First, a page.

There are three collections of Berenson’s diary material. The first to be published, by Simon and Schuster in 1952, was Rumor and Reflection: The Wartime Diary of the Most Celebrated Humanist and Art Historian of Our Times. Next came The Passionate Sightseer: From the Diaries 1947-1956, also published by Simon and Schuster, in 1960; and then Sunset and Twilight: From the Diaries 1947-1958, published by Harcourt, Brace & World in 1963. There’s very little information about any of these books available on the internet - I can’t, for example, find a single review.

However, there are several quotes in Ernest Samuels’ two volume biography: Bernard Berenson, The Making of a Connoisseur (1979) and Bernard Berenson, The Making of a Legend (1987) both published by Harvard University Press. Parts of both books are available to view on Googlebooks. The promotional material for the second says this: ‘Controversy swirls around Bernard Berenson today as it did in his middle years, before and between two world wars. Who was this man, this supreme connoisseur of Italian Renaissance painting? How did he support his elegant estate near Florence, his Villa I Tatti? What exactly were his relations with the art dealer Joseph Duveen? What part did his wife, Mary, play in his scholarly work and professional career? The answers are to be found in the day-to-day record of his life as he lived it - as reported at first hand in his and Mary’s letters and diaries and reflected in the countless personal and business letters they received. His is one of the most fully documented lives of this century. Ernest Samuels, having spent twenty years studying the thousands of letters and other manuscripts, presents his story in absorbing detail.’

Here is Samuels writing in The Making of a Legend about Berenson’s attraction to women in old age, with various quotations from the diaries:

‘The diary of his old age showed no slackening of his devotion to women. . . Time and again Berenson returned to the tantalizing subject. It was the charm of women that they remained ‘adolescent-minded through all ages.’ At 83, he remarked, ‘Give me an aspiring and admiring woman to crank me up for talk.’ What sentient male - of any age - would not feel the force of his admission at 85, ‘My mind when vacuous dwells a good deal on women and always with a faint erotic tinge’? He still dreamt of ‘fair women’ as the ‘wolf dreams of the lamb.’ It was only ‘in the very last few years,’ he wrote at 88, that he had ‘gradually become more and more aware of how sex dominates us . . . no matter how tucked away . . . Do we ever meet a [woman] for the first time without asking ourselves whether we would want to go to bed with her?’ . . . As a nonagenarian, Berenson recorded, ‘I still would like to caress all the young women who attract me.’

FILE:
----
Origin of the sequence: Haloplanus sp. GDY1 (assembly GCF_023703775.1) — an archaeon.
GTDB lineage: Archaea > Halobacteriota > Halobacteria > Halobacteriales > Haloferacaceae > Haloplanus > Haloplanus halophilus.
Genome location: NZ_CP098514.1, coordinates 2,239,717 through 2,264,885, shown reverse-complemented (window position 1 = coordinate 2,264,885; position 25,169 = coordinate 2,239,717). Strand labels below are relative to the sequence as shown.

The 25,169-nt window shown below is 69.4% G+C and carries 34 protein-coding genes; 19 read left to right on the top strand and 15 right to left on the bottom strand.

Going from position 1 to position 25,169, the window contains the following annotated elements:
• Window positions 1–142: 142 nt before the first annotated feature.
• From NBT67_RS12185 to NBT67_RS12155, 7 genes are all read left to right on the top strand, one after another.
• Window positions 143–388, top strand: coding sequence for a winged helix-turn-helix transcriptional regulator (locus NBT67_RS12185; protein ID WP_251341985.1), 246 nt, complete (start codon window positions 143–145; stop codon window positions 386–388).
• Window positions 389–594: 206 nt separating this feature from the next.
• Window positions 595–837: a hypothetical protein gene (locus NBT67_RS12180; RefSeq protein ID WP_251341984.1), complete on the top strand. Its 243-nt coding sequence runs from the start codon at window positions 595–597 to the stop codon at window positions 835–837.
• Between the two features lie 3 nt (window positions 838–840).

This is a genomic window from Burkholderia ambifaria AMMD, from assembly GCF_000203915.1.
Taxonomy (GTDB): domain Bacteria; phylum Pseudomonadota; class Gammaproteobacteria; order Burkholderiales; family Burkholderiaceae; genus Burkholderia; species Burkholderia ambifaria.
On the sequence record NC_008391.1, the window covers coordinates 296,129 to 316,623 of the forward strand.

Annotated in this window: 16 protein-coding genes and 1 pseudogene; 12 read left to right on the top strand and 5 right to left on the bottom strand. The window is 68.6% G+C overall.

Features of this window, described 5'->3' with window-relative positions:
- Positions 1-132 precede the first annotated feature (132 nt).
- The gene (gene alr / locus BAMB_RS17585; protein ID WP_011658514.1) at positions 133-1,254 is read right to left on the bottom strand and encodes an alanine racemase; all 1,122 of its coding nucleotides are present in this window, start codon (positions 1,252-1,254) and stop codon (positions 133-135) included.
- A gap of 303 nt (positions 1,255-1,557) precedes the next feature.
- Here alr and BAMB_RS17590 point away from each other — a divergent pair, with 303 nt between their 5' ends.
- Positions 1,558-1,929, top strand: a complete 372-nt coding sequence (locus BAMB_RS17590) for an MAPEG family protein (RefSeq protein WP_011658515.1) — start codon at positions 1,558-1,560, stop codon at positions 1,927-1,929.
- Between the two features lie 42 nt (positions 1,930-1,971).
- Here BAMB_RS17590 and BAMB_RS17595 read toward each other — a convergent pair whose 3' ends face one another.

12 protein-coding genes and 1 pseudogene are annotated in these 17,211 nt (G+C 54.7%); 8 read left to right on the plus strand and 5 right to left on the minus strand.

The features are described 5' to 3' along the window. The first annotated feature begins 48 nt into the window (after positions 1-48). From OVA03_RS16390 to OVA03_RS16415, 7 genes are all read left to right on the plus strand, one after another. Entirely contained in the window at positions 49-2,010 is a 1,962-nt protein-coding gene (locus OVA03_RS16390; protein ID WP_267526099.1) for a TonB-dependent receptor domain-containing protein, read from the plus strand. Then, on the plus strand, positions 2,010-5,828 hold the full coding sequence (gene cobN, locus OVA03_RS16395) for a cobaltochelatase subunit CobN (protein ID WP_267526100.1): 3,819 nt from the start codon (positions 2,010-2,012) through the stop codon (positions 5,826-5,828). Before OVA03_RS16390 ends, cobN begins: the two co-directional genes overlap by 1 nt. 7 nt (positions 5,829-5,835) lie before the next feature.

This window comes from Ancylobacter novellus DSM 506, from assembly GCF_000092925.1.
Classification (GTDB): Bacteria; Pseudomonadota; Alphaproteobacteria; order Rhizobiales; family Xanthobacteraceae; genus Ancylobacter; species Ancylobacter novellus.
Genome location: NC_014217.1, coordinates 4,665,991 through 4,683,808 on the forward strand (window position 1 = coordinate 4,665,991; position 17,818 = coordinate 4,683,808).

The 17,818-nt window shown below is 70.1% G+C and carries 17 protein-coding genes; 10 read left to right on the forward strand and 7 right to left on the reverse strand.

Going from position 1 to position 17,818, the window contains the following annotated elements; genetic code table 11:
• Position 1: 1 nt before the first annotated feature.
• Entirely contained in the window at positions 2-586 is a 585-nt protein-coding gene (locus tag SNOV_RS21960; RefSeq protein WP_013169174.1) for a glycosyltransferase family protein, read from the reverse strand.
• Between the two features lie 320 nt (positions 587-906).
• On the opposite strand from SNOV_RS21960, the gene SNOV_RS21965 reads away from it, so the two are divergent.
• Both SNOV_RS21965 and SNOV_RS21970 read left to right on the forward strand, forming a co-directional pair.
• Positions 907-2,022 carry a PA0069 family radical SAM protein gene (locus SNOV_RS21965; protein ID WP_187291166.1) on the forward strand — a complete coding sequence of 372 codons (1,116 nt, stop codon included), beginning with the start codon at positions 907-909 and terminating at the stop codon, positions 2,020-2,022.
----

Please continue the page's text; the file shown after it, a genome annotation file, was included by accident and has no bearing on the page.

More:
And here are a couple more quotes from Berenson’s diaries, as reproduced in The Making of a Legend, including Berenson final entry.

‘[Spain was] the only place in the world to study French art. Your thirteenth century stonecutters had all the grace of Watteau; all your churches are restored, but down there they’re pure.’

‘I am a convert not to Zionism but to the necessity of finding a place for the Jew, not only safe from the heritage of Hitler but from his own gnawing frustration and inferiority complex.

February 1958
‘I end as a myth whose saga I can hardly recognise.’

April 1958
‘So much in my past that I hate to evoke. Short of violence, I have been capable of every sin, every misdemeanour, every crime. With horror I think what I should have become if I lived the life of an ill-paid professor, or struggling writer, how rebellious, if I had not lived a life devoted to great art and the aristocratically pyramidal structure of society that it serves, or worse still if I had remained in the all but proletarian condition I lived as a Jewish immigrant lad in Boston. So I remain skeptical about my personality. It really seems to have reached its present integration in the last twenty years, with the wide and far vision I now enjoy, with tout comprendre, c’est tout pardonner, expecting little and trying to be grateful for that, the serenity for which I am now admired But I keep hearing the Furies, and never forget them.’